"Shaw and the City"
SHAW 32 will be devoted to the theme "Shaw and the City," with Desmond Harding as guest editor. "Shaw and the City" will provide a composite picture of Shaw coming into his several roles as dramatist, critic, and cultural commentator in active exchange with the metropolis as a site of convergent literary traditions and histories, as well as a crossing-point of emerging national, cultural, political, social, and artistic boundaries. Inquiries and manuscript submissions should be sent to him at email@example.com or mailed to Dr. Desmond Harding, Department of English Language and Literature, Central Michigan University, Mount Pleasant, MI 48859. Deadline: 1 August 2011.
The editor welcomes contributions from a variety of theoretical and disciplinary perspectives that speak to Shaw's diverse representations of urban modernity, which may include but are not limited to:
I. Literary and Dramatic London
Literary, political, media, and popular cultures
Libraries, archives, publishers, markets
Cosmopolitan art and political commitment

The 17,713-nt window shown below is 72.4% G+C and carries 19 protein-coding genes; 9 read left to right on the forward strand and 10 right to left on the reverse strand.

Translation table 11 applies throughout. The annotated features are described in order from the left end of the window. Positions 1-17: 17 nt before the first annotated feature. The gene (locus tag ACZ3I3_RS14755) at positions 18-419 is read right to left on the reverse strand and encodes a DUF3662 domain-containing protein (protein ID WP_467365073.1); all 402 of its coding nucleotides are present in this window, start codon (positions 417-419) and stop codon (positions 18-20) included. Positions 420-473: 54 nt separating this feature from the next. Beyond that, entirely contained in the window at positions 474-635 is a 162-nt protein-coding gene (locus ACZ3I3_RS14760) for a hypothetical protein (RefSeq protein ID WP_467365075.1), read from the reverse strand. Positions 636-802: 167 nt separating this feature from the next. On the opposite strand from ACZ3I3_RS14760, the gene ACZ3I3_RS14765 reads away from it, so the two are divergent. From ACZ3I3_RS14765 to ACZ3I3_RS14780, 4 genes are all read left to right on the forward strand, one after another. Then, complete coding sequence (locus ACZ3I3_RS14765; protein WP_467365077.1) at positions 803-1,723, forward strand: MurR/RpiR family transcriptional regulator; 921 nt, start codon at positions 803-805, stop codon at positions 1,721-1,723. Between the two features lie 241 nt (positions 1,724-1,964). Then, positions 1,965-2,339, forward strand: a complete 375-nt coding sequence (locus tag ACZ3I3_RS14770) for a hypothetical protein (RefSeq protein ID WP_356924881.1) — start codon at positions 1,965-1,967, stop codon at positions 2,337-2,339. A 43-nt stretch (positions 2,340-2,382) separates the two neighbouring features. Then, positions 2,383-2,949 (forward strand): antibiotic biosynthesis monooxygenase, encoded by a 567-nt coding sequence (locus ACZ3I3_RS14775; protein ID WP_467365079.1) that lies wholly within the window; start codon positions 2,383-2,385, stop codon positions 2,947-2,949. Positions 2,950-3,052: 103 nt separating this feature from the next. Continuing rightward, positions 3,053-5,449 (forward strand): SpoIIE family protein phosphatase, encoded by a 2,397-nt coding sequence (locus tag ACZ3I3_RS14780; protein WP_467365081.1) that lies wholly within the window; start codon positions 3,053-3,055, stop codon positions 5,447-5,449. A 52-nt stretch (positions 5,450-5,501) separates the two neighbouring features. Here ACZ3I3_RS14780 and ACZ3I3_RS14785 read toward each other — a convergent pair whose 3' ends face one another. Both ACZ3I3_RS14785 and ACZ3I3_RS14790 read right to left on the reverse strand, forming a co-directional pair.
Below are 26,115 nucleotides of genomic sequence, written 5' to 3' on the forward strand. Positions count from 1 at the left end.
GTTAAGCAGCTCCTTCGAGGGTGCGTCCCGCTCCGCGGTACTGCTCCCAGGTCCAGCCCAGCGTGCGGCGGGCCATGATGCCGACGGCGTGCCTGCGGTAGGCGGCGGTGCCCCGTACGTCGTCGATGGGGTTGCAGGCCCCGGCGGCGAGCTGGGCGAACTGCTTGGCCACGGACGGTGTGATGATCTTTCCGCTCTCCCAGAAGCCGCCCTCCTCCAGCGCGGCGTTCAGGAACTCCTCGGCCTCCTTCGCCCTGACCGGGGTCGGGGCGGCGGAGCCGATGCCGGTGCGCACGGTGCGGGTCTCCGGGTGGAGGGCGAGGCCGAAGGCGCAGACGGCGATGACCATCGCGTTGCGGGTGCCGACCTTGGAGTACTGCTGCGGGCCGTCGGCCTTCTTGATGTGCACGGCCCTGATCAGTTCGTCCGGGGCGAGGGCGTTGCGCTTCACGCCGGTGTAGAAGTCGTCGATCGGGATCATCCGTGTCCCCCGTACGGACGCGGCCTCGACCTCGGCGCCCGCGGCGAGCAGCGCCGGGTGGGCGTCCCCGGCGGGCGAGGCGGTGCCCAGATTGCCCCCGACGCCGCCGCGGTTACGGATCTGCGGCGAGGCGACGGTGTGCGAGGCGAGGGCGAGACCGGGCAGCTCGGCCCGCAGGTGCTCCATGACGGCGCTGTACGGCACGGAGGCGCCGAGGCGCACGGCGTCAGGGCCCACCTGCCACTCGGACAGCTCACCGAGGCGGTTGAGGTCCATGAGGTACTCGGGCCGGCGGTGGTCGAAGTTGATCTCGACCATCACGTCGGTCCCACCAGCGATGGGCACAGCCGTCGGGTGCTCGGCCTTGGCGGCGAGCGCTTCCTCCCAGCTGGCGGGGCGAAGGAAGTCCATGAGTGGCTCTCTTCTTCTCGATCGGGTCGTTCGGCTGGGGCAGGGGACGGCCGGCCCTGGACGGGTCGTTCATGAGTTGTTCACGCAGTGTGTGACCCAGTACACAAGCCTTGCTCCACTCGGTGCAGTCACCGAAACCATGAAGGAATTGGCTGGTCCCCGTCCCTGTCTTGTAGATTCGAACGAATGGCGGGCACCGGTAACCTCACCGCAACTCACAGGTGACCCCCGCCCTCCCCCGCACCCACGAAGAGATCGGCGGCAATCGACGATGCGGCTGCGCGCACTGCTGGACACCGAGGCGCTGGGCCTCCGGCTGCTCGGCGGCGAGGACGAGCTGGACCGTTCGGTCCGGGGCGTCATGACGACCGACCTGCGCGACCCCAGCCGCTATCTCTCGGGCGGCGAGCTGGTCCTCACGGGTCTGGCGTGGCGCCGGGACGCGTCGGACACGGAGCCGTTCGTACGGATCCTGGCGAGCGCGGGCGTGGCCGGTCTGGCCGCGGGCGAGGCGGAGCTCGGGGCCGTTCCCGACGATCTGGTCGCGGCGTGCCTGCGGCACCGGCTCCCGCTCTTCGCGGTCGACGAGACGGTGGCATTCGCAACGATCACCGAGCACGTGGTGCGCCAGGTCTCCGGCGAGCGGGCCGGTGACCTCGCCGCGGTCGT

International and/or geomodernism
London theater/British theater/Irish theater/international theater
West End theater and East End drama
Perceptions of boundaries, streetscapes, and neighborhoods
II. Metropolitan Identities
The flâneur in the city
London as "contact zone": or, colonial and/or postcolonial geographies and identities
The metropolis and mental life
Ideologies and/or mythologies of empire
Home, homeland, and "Home Rule"
Sex and the city; or, the "erotics" of space and/or place
Deviance, disorder and criminality
III. The Urban Imaginary
The poetics and polemics of industrial modernity
The city at war and peace
Textual inscriptions of urban technologies; or, "planes, trains, and automobiles"
Alienation and ghettoization
Victorian and/or Edwardian understandings and/or theorizations of metropolitan urban space
Capitalist urbanization and space
London's political and urban landscapes
Urban identities of migration, displacement, and mobility